When John Mason’s father is killed, John is wounded. Attracted to his nurse Alice, a conflict arises between him and his friend Ben who plans to marry Alice. John later finds the killer of his father but goes to face him not knowing Ben has removed the bullets from his gun. Written by Maurice VanAuken This film is a remake of 1931’s “Galloping Thru” which was directed by Lloyd Nolser and supervised by Paul Malvern from an original by Wellyn Totman. “The Dawn Trail”, produced by Malvern,now gives the original film’s director, Nosler, the story credit instead of Totman and rightly giving Nosler a more-correct screenplay credit.And, in 1938, Malvern makes the film again—“Western Trails” with Bob Baker— and this time Norton S. Parker is given the story credit. Bottom line is Trem Carr and Paul Malvern bought it from Totman in 1931 and gave the Story credit to whoever wrote the screenplay on the two remakes, and writer Wellyn Totman loses two credits rightfully belonging to him. The 1938 remake subs the name “Bob Mason” for “John Mason”(in “The Dawn Trail”) and all of the other main character names in “Western Trails” stayed the same. Check it out. The story has John Mason, after several seasons of punching cattle in Texas, coming back home to see his father,agent for the local freight line. He is not, as some summaries show, coming to town to avenge his father’s death…his father ain’t dead when he hits the city limits. On his way over to see his father, John bumps into Ben McClure, they have a fight, and Ben, a good-hearted fellow, decides the drinks are on him and he and John become fast friends in no time at all. John then decides to amble over to the freight office and call on his father, Dan Mason, and arrives in the midst of a hold-up and the elder Mason is killed. John pursues the robbers and is shot from his horse. Badly wounded, he is taken to his new best-friend’s cabin, and is nursed back to health by Ben’s sweetheart (although she doesn’t know this), Alice Gordon and, as Totman’s original story and Nosler’s swipe would have it, John and Alice fall in love, especially after she saves his life from a gang headed by her brother, Rudd, who held up the freight station and killed Mason’s father. None of which John knows. Recovered, he suspects Ben, who is already miffed because John has stolen his sweetheart, even if neither John nor Alice are aware of Ben’s claim. Rudd challenges John to a duel in the street and Ben, plied with liquor supplied by Rudd and the gang member saloon owner, goes off and removes the cartridges from John’s gun. John picks up his gun and heads for town. John is out in the street, with an empty gun, about to face Rudd, whose gun isn’t empty. All three versions of Totman’s original story—no matter who was given the remake credit—are among the best (a relative term) of the B-Western genre. Well, in the case of “The Dawn Rider”, the reference is to the original B&W Lone Star version, and not to the awful colorized video version that, for some unknown reason, has dubbed voices and a completely unneeded—not to mention bad—musical track added. Make sure and get the original B&W Lone Star version.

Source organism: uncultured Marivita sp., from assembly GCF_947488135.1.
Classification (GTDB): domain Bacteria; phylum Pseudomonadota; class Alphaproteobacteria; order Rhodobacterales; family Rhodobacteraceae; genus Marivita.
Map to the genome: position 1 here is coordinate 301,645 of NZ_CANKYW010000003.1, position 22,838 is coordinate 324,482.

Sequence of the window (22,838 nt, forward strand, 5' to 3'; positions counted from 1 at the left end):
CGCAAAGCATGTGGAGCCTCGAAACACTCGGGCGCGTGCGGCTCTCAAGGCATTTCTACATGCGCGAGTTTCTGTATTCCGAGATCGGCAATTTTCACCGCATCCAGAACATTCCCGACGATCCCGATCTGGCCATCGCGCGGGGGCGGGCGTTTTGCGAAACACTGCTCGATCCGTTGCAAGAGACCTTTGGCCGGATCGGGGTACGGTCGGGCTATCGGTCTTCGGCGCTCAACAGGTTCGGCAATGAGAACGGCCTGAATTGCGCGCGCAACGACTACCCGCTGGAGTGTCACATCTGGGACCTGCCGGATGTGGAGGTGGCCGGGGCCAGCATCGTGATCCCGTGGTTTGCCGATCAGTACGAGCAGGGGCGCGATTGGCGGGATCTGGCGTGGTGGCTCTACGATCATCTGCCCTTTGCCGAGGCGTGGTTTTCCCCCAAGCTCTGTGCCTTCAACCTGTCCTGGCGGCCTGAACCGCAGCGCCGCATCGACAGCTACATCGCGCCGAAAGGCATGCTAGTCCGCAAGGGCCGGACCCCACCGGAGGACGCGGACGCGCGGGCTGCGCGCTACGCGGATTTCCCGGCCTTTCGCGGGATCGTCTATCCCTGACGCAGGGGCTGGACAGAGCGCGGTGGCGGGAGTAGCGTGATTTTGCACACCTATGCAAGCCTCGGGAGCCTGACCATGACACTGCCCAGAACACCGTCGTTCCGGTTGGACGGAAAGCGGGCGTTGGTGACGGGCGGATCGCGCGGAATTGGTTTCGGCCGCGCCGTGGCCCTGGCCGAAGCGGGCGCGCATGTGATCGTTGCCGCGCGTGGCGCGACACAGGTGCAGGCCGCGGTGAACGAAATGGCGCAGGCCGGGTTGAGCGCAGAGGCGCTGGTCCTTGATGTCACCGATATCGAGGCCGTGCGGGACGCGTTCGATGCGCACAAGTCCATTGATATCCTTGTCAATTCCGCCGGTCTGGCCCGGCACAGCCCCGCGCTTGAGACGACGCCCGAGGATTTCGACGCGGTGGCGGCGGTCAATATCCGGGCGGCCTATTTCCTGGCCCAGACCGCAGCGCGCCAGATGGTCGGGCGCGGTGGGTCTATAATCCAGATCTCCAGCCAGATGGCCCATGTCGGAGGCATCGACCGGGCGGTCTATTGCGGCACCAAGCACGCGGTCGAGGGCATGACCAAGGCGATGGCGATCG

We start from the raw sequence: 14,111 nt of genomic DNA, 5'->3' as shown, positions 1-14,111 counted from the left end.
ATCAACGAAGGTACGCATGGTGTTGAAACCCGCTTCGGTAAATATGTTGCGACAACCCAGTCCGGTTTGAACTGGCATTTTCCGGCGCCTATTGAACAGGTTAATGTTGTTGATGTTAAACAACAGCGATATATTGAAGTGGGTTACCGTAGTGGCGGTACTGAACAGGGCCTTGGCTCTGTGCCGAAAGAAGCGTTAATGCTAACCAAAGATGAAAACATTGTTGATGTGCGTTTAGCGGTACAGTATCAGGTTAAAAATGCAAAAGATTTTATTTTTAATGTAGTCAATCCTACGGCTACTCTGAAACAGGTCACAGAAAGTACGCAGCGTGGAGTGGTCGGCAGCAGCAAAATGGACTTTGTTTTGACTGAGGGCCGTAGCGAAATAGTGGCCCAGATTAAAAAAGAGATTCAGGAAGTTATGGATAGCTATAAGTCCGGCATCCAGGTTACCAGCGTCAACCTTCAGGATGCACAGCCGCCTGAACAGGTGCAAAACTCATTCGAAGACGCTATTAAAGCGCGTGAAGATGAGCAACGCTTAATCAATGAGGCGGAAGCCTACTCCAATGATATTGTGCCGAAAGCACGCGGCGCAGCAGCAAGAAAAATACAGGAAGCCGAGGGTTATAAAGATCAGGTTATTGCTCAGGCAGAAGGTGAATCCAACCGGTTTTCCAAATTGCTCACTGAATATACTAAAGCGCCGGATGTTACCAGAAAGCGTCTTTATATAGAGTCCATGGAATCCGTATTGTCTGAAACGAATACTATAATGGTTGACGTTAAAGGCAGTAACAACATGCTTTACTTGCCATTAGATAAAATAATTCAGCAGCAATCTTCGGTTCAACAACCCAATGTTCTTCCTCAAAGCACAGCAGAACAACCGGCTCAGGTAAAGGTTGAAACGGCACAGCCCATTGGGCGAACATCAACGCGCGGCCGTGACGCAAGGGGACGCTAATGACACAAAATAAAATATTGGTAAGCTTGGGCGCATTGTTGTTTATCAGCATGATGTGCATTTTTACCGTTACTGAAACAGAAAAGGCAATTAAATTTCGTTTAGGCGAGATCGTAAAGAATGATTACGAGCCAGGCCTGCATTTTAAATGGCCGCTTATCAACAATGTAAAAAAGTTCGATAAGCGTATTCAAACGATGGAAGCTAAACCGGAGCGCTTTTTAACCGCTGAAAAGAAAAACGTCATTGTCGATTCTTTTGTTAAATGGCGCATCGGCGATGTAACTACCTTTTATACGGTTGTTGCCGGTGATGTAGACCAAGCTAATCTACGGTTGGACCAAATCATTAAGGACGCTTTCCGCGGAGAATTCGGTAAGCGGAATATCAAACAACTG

Eunice is walking along the highways of northern England from one filling station to another. She is searching for Judith, the woman, she says to be in love with. It’s bad luck for the women at the cash desk not to be Judith, because Eunice is eccentric, angry and extreme dangerous. One day she meets Miriam, hard of hearing and a little ingenuous, who feels sympathy for Eunice and takes her home. Miriam is very impressed by Eunice’s fierceness and willfulness and follows her on the search for Judith. Shocked by Eunice’s cruelty she tries to make her a better person, but she looses ground herself.
Diana the ‘People’s Princess’ has died in a car accident in Paris. The Queen and her family decide that for the best, they should remain hidden behind the closed doors of Balmoral Castle. The heartbroken public do not understand and request that the Queen comforts her people. This also puts pressure on newly elected Tony Blair, who constantly tries to convince the monarchy to address the public.
Pat Riley, an obnoxious busybody of undeterminable sex, meets and falls in love with Chris, a sensitive, caring person also of undeterminable sex. Their relationship suffers because Pat’s a lout, and cannot decide on a direction for its life. Meanwhile, Pat’s neighbor Kyle falls further and further into obsession with Pat, fascinated by its indeterminate sexuality.
In a small Maryland town, the suicide of an outcast teenager triggers a string of violent suicides. These suicides seem to stem from a curse which spreads when any person, who witnesses the suicide, is possessed by an evil force that appears as the person’s doppelganger that only they can see. A young teenager, named Lindsey, thinks there is a connection of the events to Aidan, the outcast brother of the first suicide case. But Lindsay must race against the clock when she witnesses her mother fall victim, and must try to find a way to stop the curse before it kills her too. Meanwhile the God-fearing townspeople, led by a fanatic preacher with a connection to the events also, form a vigilante group to take the law in their own hands.
John Drury saves Duke, a wild horse accused of murder, and trains him. When he discovers that the real murderer, a badguy known as The Hawk, is the town’s leading citizen, Drury arrested on a fraudulent charge.